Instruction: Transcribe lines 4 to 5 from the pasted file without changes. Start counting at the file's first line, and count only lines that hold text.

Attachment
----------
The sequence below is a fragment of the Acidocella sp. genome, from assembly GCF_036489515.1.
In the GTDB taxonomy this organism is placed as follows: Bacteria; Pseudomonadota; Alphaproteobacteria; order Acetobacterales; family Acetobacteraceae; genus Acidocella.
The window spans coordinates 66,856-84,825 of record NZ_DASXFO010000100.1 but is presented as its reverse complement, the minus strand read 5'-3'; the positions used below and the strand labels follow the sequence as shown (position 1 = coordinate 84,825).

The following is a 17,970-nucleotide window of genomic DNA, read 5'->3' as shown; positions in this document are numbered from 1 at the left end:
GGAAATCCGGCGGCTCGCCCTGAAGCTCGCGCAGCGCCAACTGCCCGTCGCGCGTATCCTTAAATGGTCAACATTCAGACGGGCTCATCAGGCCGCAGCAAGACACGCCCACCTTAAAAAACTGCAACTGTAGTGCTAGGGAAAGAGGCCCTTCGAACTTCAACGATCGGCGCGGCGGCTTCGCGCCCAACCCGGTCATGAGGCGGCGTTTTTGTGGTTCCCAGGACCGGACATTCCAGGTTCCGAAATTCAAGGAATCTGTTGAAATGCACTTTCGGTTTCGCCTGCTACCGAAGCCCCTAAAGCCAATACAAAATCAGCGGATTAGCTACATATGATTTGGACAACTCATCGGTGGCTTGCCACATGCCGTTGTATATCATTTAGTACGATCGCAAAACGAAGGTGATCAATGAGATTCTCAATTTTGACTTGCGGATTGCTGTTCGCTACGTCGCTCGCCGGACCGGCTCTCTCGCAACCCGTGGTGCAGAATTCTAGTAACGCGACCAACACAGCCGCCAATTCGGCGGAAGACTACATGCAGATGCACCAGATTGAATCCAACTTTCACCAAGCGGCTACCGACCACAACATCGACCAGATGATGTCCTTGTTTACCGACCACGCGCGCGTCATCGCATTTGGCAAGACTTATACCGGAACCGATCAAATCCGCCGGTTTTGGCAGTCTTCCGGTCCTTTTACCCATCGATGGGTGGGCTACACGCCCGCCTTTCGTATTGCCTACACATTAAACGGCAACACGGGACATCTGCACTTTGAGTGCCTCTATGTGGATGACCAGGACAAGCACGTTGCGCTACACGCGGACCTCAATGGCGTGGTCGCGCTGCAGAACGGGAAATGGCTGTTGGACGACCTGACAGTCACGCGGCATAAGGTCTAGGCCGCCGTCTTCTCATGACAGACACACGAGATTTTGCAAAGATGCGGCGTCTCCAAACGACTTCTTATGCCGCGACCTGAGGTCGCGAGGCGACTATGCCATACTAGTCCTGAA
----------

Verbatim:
The following is a 17,970-nucleotide window of genomic DNA, read 5'->3' as shown; positions in this document are numbered from 1 at the left end:
GGAAATCCGGCGGCTCGCCCTGAAGCTCGCGCAGCGCCAACTGCCCGTCGCGCGTATCCTTAAATGGTCAACATTCAGACGGGCTCATCAGGCCGCAGCAAGACACGCCCACCTTAAAAAACTGCAACTGTAGTGCTAGGGAAAGAGGCCCTTCGAACTTCAACGATCGGCGCGGCGGCTTCGCGCCCAACCCGGTCATGAGGCGGCGTTTTTGTGGTTCCCAGGACCGGACATTCCAGGTTCCGAAATTCAAGGAATCTGTTGAAATGCACTTTCGGTTTCGCCTGCTACCGAAGCCCCTAAAGCCAATACAAAATCAGCGGATTAGCTACATATGATTTGGACAACTCATCGGTGGCTTGCCACATGCCGTTGTATATCATTTAGTACGATCGCAAAACGAAGGTGATCAATGAGATTCTCAATTTTGACTTGCGGATTGCTGTTCGCTACGTCGCTCGCCGGACCGGCTCTCTCGCAACCCGTGGTGCAGAATTCTAGTAACGCGACCAACACAGCCGCCAATTCGGCGGAAGACTACATGCAGATGCACCAGATTGAATCCAACTTTCACCAAGCGGCTACCGACCACAACATCGACCAGATGATGTCCTTGTTTACCGACCACGCGCGCGTCATCGCATTTGGCAAGACTTATACCGGAACCGATCAAATCCGCCGGTTTTGGCAGTCTTCCGGTCCTTTTACCCATCGATGGGTGGGCTACACGCCCGCCTTTCGTATTGCCTACACATTAAACGGCAACACGGGACATCTGCACTTTGAGTGCCTCTATGTGGATGACCAGGACAAGCACGTTGCGCTACACGCGGACCTCAATGGCGTGGTCGCGCTGCAGAACGGGAAATGGCTGTTGGACGACCTGACAGTCACGCGGCATAAGGTCTAGGCCGCCGTCTTCTCATGACAGACACACGAGATTTTGCAAAGATGCGGCGTCTCCAAACGACTTCTTATGCCGCGACCTGAGGTCGCGAGGCGACTATGCCATACTAGTCCTGAA